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Press Release

Doctor Pleads Guilty To Unlawful Drug Distribution, False Statement To Medicare, And Paycheck Protection Program Fraud

For Immediate Release
U.S. Attorney's Office, Middle District of Florida

Tampa, FL – United States Attorney Roger B. Handberg announces that Tommy Louisville (71, Pembroke Pines) has pleaded guilty to unlawful drug distribution, making a false statement related to health care matters, and wire fraud. Louisville faces a maximum penalty of 10 years in federal prison for the drug distribution offense, up to 5 years’ imprisonment for the false statement offense, and up to 20 years in federal prison for the wire fraud offense. A sentencing date has not been scheduled.

According to the plea agreement, Louisville was a Florida-licensed physician and Drug Enforcement Administration (DEA) registrant. On May 30, 2019, the Florida Board of Medicine suspended Louisville from the practice of medicine for two years, thereby making him ineligible to lawfully prescribe controlled substances. Louisville continued to issue controlled-substance prescriptions after his medical license was suspended. Furthermore, he concealed from Medicare the fact that he was not authorized to issue prescriptions in connection with the submission to Medicare of the prescriptions for payment. Louisville eventually shuttered his medical business in approximately November 2019.

Between April and May 2020, Louisville used his closed business to fraudulently obtain a federal Paycheck Protection Program (PPP) loan in the amount of $33,034. Louisville submitted an application that contained multiple fraudulent representations, including stating average monthly payroll suggesting he actively operated a medical business; that he employed six employees; and certifying that loan proceeds would be used for business-related purposes. Louisville agreed to forfeit $33,034, the proceeds of his criminal conduct.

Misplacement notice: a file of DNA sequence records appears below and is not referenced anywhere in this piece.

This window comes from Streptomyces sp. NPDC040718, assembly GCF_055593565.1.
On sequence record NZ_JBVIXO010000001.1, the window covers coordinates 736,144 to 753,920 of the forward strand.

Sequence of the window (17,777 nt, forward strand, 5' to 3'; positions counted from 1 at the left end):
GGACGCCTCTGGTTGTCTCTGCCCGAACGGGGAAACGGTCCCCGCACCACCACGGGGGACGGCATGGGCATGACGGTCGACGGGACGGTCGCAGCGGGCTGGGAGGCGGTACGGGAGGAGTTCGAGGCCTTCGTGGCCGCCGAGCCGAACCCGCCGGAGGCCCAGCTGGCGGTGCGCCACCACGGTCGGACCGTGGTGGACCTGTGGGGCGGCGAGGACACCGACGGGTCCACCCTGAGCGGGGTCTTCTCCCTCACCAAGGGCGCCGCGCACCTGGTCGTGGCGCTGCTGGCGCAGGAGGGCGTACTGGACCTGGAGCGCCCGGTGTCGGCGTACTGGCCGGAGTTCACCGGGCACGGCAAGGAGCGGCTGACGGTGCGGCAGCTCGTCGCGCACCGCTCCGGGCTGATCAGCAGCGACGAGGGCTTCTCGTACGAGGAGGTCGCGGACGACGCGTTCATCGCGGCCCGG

In May 2021, the Attorney General established the COVID-19 Fraud Enforcement Task Force to marshal the resources of the Department of Justice in partnership with agencies across government to enhance efforts to combat and prevent pandemic-related fraud. The task force bolsters efforts to investigate and prosecute the most culpable domestic and international criminal actors and assists agencies tasked with administering relief programs to prevent fraud by augmenting and incorporating existing coordination mechanisms, identifying resources and techniques to uncover fraudulent actors and their schemes, and sharing and harnessing information and insights gained from prior enforcement efforts.

This case was investigated by the U.S. Department of Health and Human Services - Office of Inspector General, the Drug Enforcement Administration -Tampa District Office, and the Federal Bureau of Investigation. It is being prosecuted by Assistant United States Attorney Greg Pizzo.

Anyone with information about allegations of attempted fraud involving COVID-19 can report it by calling the Justice Department’s National Center for Disaster Fraud (NCDF) Hotline at 866-720-5721 or via the NCDF Web Complaint Form at

Updated November 6, 2023

Disaster Fraud
Drug Trafficking
Prescription Drugs
Financial Fraud
Health Care Fraud